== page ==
Little Mermaid Jr. makes “splash” in Van Meter

The cast of The Little Mermaid Jr. stands for applause at the end of Friday’s production at Van Meter Hall. The play featured an all-youth cast and performed for area schools.


Van Meter Hall went underwater, more specifically, “under the sea.”

The Arts Education Task Force transformed the venue for a production of Disney’s “The Little Mermaid, Jr.” The show will be a two-day run, with a noon performance for schools, evening performances tonight and tomorrow night, and will wrap up with a matinee public performance at 3 p.m. All shows are in Van Meter Theater.

Directed by WKU musical theater alumnus Christopher Cherry, “The Little Mermaid, Jr.” is a version of the popular Disney film set for a younger audience. The story centers on Ariel, a young headstrong mermaid, who falls in love with a human prince and tries to win his heart by turning into a human.

The show includes well-known songs from the movie, such as “Part of Your World” and “Under the Sea,” and songs from the Broadway show, like “She’s in Love” and “One Step Closer,” as well.

All students involved in the junior production ranged in ages from seven to 17, AETF coordinator Allyson Hohman said.

“We were so nervous at first because there are so many little kids in the show, but they’ve all done a really excellent job,” Hohman said.

Fifteen-year-old Caroline Ford, who plays the evil sea witch Ursula in the show, said “Little Mermaid” was the first AETF show she’s done and has loved performing it.

“I love acting because you can escape into the character and be someone you’re not,” Ford said. “It’s so fun to play Ursula, not only because she’s iconic, but because I’m nothing like her.”

Steven Montgomery, 17, a student at South Warren High School, played Sebastian, a crab who is Ariel’s advisor and friend.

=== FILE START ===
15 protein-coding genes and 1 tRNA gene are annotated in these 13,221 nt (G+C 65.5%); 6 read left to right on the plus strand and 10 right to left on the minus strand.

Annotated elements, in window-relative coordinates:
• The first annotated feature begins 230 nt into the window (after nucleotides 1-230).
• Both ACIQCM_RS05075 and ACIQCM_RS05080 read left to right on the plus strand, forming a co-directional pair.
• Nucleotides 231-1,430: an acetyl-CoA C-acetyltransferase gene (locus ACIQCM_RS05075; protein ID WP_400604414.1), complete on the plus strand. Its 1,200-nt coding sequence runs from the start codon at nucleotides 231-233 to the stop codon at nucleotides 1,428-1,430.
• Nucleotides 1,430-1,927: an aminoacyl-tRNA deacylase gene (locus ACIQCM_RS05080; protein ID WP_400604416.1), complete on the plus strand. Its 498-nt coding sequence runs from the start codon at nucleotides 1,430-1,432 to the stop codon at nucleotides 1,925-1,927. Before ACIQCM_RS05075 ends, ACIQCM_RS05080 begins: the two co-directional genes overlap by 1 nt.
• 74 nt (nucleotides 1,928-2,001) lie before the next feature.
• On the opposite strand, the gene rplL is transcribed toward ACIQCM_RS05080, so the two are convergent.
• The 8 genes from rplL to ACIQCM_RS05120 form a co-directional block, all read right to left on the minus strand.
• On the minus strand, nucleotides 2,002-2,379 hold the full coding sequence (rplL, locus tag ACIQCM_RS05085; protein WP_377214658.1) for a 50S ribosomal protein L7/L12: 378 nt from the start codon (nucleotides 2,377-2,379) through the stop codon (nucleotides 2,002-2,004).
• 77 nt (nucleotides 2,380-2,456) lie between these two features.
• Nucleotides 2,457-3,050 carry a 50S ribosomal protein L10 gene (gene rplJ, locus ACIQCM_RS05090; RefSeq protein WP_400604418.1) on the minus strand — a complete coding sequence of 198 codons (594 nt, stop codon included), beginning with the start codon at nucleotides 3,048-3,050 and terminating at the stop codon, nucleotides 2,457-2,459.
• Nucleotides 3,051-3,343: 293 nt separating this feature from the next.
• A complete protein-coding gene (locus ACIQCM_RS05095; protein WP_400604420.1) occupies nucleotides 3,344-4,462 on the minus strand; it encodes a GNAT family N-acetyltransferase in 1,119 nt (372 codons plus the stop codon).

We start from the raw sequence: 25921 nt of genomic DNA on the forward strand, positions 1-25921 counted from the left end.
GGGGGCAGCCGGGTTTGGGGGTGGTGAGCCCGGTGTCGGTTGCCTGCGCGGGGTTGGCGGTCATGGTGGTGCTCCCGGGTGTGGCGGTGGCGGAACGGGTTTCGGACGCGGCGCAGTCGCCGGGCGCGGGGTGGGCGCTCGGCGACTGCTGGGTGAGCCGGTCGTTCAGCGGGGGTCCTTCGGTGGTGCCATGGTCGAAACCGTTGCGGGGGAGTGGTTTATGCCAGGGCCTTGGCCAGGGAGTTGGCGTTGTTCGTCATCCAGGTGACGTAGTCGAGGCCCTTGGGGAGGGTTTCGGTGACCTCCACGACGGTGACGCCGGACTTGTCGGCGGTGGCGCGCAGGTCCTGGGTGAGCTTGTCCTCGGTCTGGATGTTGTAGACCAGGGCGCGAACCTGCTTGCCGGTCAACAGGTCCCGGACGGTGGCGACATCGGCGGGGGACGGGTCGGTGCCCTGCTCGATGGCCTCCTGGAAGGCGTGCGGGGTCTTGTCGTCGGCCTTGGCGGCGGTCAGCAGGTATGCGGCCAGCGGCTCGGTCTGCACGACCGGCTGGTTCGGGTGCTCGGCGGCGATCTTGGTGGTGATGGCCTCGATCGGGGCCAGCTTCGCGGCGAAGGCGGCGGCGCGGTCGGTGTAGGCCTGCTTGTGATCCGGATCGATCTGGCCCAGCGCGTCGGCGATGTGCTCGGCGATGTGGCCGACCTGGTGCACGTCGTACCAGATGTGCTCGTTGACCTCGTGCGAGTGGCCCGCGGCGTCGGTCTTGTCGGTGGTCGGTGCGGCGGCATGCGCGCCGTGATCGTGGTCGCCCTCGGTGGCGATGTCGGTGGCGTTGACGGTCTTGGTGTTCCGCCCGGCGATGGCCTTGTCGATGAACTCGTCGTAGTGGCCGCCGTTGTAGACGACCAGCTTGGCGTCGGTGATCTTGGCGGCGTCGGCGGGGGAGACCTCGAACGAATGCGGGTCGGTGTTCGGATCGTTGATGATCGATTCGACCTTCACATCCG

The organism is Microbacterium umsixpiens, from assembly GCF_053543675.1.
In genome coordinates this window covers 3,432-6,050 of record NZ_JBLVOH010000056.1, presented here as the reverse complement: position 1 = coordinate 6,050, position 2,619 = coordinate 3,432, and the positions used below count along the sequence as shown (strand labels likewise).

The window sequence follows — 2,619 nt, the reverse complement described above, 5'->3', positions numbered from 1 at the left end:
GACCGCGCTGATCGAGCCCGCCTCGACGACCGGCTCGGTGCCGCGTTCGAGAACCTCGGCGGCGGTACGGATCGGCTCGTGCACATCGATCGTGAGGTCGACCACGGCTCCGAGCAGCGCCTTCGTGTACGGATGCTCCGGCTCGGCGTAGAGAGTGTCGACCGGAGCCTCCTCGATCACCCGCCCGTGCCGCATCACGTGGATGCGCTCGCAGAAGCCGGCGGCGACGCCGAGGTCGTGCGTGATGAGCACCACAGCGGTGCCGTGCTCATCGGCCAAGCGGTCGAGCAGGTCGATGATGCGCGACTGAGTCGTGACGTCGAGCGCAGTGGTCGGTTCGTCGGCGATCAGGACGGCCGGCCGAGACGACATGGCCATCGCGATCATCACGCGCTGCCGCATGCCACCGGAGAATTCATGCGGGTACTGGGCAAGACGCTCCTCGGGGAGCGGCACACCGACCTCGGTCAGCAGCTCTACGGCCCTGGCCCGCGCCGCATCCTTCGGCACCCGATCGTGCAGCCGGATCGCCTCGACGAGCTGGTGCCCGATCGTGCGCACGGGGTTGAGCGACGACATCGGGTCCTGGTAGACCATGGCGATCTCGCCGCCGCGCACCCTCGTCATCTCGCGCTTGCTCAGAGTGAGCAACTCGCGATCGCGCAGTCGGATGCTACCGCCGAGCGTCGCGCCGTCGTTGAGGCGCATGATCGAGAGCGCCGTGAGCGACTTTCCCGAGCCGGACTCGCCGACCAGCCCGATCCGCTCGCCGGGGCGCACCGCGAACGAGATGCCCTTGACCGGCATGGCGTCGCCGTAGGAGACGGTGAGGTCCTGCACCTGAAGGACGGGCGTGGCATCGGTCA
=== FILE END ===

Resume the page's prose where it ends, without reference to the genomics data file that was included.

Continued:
“I think the best part of working with the AETF program is getting back with the director, Christopher,” Montgomery said. “I worked with him back when I started doing this in 2004 at the Sunburst Youth Theater.”

Montgomery said his favorite part of performing in “Little Mermaid” is making the kids who see the show happy.

“They like Disney,” he said. “They really like their Disney.”

Tyler Griffith, 17, is another South Warren student involved in the performance. Griffith played Prince Eric, Ariel’s love interest for the show, and said he’s enjoyed playing such a relatable character.

“He’s somebody who wants to do well in life and rebel kind of at the same time,” he said. “He also just wants to fall in love with someone who understands him.”

Like Ford, Griffith said “Little Mermaid” was his first AETF show. He said he was asked to audition by some of his friends at school.

Caroline Ford’s mother, Robyn, encouraged her daughter to get involved in theater.

“We started out with soccer, and we learned very quickly that was not going to be her gift,” Ms. Ford said with a laugh. “I noticed when she was very young that she would sing and dance to her Lion King DVD, so I knew that would be something she’d love to do, so we started looking for programs.”

Costume designers Amy Vaughan, in her third AETF show, and Sara Jones, in her first AETF show, thought the show has been a success so far.

“This is the biggest show AETF has done,” Vaughan said. “It’s the first full musical we’ve done, too.”

Vaughan and Jones faced the challenge of dressing two casts, not one. Vaughan said there is a cast using older children in the lead roles and another cast using some of the younger children in the leads. She said it gives both groups the ability to learn in different roles in the production.

“AETF’s primary goal is education through art,” Vaughan said.

Jones said AETF provides kids great opportunities through their productions.

“I like that they’re providing the opportunity for children to learn theater from behind the scenes and also provide the same opportunity to children who might not otherwise have the opportunity to see live theater,” Jones said.